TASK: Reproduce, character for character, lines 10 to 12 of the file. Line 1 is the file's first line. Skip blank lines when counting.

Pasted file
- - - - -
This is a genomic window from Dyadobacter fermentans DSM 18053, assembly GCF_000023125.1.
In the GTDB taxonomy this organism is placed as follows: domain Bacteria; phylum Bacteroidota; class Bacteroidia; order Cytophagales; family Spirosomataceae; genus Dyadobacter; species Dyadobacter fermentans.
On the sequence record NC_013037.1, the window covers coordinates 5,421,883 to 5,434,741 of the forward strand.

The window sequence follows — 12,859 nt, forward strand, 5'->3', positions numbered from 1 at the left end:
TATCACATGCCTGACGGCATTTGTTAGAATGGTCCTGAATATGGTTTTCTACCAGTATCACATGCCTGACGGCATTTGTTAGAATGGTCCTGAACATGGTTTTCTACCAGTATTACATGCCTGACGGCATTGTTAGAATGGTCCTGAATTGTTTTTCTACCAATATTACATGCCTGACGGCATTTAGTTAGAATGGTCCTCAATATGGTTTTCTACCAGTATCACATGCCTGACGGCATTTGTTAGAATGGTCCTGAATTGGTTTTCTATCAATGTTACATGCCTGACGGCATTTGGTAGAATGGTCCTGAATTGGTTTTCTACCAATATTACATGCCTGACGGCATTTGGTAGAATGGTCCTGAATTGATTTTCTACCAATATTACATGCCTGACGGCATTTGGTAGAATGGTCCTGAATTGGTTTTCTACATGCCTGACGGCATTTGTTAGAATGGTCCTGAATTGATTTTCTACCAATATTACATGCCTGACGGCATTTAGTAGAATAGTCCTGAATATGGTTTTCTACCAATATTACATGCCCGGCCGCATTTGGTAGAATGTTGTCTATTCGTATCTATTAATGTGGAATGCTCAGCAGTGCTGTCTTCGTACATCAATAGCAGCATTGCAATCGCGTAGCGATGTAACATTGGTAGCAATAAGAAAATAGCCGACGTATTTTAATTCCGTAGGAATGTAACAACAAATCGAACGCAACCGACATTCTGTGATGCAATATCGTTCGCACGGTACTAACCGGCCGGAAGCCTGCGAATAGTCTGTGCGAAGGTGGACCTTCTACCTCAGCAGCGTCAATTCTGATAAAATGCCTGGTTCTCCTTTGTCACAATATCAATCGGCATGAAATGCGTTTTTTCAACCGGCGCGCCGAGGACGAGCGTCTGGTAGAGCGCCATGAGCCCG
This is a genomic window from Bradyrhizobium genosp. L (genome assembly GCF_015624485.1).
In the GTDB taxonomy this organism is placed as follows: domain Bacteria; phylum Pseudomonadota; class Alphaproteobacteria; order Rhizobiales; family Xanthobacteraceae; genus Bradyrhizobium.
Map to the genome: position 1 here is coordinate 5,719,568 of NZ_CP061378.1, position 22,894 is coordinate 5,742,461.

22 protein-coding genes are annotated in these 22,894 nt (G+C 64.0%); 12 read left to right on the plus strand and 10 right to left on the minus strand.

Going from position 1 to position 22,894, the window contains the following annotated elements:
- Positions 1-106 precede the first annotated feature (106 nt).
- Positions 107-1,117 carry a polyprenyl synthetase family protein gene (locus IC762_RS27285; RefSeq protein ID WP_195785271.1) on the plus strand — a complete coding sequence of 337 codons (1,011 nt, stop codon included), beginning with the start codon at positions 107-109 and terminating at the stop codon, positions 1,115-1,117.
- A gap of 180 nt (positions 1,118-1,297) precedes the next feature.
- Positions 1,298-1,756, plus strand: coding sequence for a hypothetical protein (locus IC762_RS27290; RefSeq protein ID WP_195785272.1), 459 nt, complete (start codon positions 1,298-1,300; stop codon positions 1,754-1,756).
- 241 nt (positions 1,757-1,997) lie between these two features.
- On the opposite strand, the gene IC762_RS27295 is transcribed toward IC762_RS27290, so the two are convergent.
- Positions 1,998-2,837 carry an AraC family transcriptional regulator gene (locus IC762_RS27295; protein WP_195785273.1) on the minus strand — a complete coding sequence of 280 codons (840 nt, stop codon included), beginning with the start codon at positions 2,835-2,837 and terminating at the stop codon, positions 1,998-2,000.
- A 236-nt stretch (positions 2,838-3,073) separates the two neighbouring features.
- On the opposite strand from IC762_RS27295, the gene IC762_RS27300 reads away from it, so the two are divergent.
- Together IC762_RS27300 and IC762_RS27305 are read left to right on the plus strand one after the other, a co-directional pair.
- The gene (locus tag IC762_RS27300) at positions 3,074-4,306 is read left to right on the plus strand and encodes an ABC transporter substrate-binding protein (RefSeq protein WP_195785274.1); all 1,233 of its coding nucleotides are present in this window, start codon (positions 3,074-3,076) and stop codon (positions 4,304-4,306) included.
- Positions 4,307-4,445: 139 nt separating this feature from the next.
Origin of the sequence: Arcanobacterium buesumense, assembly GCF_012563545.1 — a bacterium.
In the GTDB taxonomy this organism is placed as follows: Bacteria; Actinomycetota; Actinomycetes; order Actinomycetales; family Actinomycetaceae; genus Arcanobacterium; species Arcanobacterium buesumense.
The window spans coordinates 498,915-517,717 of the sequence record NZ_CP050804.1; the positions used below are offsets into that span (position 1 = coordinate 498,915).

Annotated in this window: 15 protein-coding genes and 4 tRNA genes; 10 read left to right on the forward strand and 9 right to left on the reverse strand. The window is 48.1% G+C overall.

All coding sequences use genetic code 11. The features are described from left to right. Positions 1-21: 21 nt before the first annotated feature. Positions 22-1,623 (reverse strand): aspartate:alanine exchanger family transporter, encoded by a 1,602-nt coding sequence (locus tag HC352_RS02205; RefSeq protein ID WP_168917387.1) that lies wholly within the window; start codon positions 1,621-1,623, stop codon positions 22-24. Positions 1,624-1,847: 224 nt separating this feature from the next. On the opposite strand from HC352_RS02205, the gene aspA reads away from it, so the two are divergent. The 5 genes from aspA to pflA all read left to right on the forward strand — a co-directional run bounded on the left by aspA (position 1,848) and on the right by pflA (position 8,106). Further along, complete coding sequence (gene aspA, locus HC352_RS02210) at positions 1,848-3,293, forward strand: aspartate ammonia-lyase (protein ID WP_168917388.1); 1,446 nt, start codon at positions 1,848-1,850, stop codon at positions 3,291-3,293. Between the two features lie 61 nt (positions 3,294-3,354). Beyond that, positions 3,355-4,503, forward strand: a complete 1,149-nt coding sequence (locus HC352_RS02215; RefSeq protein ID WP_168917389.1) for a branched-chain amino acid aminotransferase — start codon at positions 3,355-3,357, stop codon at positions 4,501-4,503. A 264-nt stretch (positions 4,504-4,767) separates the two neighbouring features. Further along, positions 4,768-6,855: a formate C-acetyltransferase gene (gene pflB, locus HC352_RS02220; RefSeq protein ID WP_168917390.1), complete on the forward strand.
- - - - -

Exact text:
Going from position 1 to position 22,894, the window contains the following annotated elements:
- Positions 1-106 precede the first annotated feature (106 nt).
- Positions 107-1,117 carry a polyprenyl synthetase family protein gene (locus IC762_RS27285; RefSeq protein ID WP_195785271.1) on the plus strand — a complete coding sequence of 337 codons (1,011 nt, stop codon included), beginning with the start codon at positions 107-109 and terminating at the stop codon, positions 1,115-1,117.